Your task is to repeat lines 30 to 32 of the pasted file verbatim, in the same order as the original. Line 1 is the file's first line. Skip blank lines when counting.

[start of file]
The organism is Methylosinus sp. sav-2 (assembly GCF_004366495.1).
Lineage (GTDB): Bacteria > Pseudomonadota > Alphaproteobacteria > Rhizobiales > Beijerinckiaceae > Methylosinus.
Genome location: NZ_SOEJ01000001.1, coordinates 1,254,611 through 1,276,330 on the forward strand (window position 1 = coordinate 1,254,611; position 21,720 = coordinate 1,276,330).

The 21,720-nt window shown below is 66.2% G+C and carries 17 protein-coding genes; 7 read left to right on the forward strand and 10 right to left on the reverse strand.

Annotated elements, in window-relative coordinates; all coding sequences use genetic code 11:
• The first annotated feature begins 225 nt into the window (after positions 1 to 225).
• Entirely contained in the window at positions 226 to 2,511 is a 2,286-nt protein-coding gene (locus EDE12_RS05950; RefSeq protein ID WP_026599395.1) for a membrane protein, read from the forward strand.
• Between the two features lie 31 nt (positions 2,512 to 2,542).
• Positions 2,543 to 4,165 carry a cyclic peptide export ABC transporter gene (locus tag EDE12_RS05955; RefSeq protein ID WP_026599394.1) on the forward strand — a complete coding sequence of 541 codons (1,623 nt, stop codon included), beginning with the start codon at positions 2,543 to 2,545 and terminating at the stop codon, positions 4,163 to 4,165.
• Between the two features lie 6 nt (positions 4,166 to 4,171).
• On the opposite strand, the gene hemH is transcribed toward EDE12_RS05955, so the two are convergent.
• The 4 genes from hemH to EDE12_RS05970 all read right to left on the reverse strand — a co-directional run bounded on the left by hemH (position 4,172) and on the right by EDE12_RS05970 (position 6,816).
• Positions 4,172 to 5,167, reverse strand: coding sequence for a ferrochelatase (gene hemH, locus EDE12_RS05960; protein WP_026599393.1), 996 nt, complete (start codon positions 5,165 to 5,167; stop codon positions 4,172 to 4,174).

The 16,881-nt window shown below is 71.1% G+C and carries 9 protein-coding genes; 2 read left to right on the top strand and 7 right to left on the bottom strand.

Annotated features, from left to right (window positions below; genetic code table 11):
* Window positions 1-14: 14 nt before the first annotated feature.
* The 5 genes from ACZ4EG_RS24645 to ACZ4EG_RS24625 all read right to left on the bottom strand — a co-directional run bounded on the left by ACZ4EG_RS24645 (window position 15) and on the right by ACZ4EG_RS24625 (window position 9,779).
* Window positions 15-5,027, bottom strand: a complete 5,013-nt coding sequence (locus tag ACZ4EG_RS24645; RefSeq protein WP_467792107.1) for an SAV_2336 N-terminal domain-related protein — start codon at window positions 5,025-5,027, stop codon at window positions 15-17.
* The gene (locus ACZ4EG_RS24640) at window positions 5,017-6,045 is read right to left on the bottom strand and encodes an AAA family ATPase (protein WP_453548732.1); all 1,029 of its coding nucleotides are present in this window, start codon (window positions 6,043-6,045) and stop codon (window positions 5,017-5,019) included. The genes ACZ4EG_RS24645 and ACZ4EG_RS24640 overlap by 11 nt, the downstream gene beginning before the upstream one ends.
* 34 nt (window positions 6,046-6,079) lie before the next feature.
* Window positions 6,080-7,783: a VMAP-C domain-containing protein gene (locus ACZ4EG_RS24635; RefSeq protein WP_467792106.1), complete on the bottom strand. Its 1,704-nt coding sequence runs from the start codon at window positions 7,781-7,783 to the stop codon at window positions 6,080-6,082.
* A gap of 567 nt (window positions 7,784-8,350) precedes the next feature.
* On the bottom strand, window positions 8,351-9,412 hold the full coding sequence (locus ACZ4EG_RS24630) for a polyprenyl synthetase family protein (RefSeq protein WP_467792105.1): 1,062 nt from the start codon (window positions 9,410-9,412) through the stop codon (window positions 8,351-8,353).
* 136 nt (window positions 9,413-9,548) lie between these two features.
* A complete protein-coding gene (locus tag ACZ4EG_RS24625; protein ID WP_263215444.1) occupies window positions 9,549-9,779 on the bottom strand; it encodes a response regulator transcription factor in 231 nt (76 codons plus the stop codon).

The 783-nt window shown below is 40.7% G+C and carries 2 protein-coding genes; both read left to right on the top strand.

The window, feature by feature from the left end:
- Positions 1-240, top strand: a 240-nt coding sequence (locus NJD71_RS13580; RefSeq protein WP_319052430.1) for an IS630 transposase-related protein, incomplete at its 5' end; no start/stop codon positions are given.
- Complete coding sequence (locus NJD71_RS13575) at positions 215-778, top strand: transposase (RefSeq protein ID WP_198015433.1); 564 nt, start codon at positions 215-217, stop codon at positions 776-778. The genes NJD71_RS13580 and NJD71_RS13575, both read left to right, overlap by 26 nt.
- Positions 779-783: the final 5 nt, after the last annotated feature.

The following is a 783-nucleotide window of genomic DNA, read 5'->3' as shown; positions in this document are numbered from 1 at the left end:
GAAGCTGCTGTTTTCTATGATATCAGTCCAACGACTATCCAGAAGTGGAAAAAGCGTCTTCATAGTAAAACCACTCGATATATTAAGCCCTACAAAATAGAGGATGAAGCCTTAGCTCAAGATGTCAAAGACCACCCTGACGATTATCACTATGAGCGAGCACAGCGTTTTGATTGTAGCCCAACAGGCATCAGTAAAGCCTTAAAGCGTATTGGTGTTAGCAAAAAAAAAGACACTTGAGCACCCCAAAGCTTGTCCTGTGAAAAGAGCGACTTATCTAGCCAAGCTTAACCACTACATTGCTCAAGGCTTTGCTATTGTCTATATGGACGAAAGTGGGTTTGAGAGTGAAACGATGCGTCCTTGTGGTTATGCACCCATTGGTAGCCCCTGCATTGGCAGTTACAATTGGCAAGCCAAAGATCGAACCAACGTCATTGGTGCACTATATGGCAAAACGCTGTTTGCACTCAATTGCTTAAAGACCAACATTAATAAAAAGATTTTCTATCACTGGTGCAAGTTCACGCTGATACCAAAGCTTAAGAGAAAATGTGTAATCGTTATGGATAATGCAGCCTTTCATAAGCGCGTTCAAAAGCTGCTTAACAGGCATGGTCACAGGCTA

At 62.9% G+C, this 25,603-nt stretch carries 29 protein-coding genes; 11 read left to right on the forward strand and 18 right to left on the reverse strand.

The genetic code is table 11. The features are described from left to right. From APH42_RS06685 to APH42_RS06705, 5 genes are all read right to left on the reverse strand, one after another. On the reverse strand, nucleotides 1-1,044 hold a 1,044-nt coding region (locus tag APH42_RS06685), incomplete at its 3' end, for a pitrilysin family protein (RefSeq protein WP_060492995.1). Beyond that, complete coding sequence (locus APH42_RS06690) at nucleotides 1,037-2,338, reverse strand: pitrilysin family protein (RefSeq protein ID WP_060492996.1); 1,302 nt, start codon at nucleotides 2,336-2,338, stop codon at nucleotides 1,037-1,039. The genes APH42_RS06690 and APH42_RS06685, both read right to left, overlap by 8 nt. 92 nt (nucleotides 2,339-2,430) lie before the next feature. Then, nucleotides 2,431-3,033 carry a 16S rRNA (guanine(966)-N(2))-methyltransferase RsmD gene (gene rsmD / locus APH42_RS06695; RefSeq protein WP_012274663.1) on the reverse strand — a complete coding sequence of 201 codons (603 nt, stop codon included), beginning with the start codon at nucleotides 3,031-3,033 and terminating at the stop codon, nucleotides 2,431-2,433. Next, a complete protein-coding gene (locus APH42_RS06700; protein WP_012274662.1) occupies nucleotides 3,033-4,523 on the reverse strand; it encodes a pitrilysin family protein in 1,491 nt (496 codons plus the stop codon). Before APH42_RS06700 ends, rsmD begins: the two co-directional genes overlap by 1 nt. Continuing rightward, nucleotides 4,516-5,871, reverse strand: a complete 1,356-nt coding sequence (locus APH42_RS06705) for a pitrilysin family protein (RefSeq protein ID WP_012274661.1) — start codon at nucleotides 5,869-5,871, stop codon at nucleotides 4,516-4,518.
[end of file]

- Positions 779-783: the final 5 nt, after the last annotated feature.

The following is a 783-nucleotide window of genomic DNA, read 5'->3' as shown; positions in this document are numbered from 1 at the left end:
GAAGCTGCTGTTTTCTATGATATCAGTCCAACGACTATCCAGAAGTGGAAAAAGCGTCTTCATAGTAAAACCACTCGATATATTAAGCCCTACAAAATAGAGGATGAAGCCTTAGCTCAAGATGTCAAAGACCACCCTGACGATTATCACTATGAGCGAGCACAGCGTTTTGATTGTAGCCCAACAGGCATCAGTAAAGCCTTAAAGCGTATTGGTGTTAGCAAAAAAAAAGACACTTGAGCACCCCAAAGCTTGTCCTGTGAAAAGAGCGACTTATCTAGCCAAGCTTAACCACTACATTGCTCAAGGCTTTGCTATTGTCTATATGGACGAAAGTGGGTTTGAGAGTGAAACGATGCGTCCTTGTGGTTATGCACCCATTGGTAGCCCCTGCATTGGCAGTTACAATTGGCAAGCCAAAGATCGAACCAACGTCATTGGTGCACTATATGGCAAAACGCTGTTTGCACTCAATTGCTTAAAGACCAACATTAATAAAAAGATTTTCTATCACTGGTGCAAGTTCACGCTGATACCAAAGCTTAAGAGAAAATGTGTAATCGTTATGGATAATGCAGCCTTTCATAAGCGCGTTCAAAAGCTGCTTAACAGGCATGGTCACAGGCTA